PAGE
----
If you're like me, you'll end up working in jobs you never dreamed you'd have. I was an English major in college, but spent my first three years after graduation working with rocket scientists. I worked in membership development and communications for the American Institute of Aeronautics and Astronautics (A-I-Double-A). Would you believe it was actually my job to help them communicate with one another?
As often happens, I learned a great deal from the aerospace engineers and volunteers with whom I worked. In honor of this week's anniversary of "man on the moon," here's a post of thanksgiving and gratitude in honor of my former employer who taught me the value of professional associations, and my aerospace friends who taught me that "no one person is smart enough to be an independent rocket scientist" but that a team of rocket scientists in Reno can help you improve your midnight bowling skills.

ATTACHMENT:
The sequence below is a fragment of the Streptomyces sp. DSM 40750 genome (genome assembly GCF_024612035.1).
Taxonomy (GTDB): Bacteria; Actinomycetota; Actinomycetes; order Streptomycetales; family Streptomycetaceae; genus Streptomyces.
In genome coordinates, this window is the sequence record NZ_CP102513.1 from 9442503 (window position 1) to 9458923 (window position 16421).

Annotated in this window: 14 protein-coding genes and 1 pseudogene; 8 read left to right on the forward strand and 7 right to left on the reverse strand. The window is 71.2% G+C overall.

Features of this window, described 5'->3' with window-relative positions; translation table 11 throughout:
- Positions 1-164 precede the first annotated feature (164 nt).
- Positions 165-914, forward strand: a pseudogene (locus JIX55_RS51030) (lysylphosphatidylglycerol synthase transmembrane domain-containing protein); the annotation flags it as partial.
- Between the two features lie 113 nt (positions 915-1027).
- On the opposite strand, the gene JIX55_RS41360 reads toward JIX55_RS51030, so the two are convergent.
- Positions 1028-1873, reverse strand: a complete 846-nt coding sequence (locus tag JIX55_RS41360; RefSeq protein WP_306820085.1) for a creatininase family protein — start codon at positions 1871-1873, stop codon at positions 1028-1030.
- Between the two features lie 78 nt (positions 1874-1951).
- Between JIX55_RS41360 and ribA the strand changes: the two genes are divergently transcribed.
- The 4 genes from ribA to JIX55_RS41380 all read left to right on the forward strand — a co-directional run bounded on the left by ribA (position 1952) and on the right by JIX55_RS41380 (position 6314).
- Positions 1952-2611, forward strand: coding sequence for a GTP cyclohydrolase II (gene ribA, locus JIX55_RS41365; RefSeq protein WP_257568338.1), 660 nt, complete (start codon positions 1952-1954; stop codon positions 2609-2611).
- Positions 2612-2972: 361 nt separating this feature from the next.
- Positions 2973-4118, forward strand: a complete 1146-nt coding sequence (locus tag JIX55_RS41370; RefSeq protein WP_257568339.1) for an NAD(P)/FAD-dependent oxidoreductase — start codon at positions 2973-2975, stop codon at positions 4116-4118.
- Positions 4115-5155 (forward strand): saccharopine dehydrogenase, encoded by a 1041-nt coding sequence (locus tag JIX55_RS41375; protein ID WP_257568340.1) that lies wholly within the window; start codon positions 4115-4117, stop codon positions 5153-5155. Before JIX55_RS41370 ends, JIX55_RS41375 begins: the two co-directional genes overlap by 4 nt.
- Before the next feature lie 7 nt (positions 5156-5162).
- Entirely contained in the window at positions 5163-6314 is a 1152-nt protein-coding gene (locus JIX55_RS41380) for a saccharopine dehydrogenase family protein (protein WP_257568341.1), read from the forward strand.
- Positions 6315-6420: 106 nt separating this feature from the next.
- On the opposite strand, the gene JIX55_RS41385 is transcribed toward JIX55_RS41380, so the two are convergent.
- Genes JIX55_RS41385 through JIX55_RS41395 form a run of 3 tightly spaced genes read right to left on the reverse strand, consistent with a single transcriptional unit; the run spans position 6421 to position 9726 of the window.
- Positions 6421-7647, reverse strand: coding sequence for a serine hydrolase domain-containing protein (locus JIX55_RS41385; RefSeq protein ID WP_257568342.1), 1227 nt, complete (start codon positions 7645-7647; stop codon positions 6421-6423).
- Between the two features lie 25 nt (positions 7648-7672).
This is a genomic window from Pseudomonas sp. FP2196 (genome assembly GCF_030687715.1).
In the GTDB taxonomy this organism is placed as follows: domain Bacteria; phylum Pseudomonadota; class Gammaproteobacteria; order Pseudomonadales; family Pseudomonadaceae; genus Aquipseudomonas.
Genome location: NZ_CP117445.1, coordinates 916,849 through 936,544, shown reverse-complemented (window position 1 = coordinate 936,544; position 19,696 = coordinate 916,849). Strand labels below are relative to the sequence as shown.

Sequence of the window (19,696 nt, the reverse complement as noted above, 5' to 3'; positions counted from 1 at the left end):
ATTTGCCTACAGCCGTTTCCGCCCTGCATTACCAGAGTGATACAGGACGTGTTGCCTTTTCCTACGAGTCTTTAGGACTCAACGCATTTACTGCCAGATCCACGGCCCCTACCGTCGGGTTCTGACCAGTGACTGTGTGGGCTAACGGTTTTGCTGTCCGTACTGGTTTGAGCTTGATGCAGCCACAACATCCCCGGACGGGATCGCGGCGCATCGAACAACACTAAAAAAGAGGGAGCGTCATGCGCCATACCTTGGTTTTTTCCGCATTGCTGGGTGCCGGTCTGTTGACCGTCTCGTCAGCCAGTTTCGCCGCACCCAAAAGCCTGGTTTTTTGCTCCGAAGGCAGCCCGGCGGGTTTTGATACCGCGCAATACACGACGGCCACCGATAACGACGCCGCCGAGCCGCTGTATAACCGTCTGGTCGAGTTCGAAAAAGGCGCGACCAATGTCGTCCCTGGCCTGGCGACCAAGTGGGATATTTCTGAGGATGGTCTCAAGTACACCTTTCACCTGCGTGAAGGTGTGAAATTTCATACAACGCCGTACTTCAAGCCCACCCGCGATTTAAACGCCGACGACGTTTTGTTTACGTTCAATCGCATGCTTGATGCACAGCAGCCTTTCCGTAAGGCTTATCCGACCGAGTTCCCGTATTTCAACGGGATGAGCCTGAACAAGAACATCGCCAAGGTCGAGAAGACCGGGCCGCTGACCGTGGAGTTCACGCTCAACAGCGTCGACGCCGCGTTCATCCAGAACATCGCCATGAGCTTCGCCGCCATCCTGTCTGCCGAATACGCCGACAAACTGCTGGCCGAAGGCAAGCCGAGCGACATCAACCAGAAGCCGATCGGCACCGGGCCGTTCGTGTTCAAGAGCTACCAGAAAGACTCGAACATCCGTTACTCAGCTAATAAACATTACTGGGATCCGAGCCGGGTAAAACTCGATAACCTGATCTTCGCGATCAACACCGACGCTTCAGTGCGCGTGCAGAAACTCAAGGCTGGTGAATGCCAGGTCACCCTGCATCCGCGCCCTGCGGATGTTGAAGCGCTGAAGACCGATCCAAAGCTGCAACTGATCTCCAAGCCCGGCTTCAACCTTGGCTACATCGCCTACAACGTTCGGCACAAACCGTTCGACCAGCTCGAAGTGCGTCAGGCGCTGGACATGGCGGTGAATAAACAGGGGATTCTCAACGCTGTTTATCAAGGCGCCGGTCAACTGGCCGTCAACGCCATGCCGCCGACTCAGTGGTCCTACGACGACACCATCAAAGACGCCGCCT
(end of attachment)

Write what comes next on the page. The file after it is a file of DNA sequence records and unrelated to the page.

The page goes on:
In case you've long harbored an interest or curiosity for working in space, here's a video series featuring prominent and emerging professionals in aerospace answering the question, "When did you know you wanted to work in aerospace?" As you'll find, "For some it was a specific moment, for others it was a gradual realization that space and flight had captured their imagination and wouldn’t let go."
When did you first know what you wanted to do? And how can I help you get there?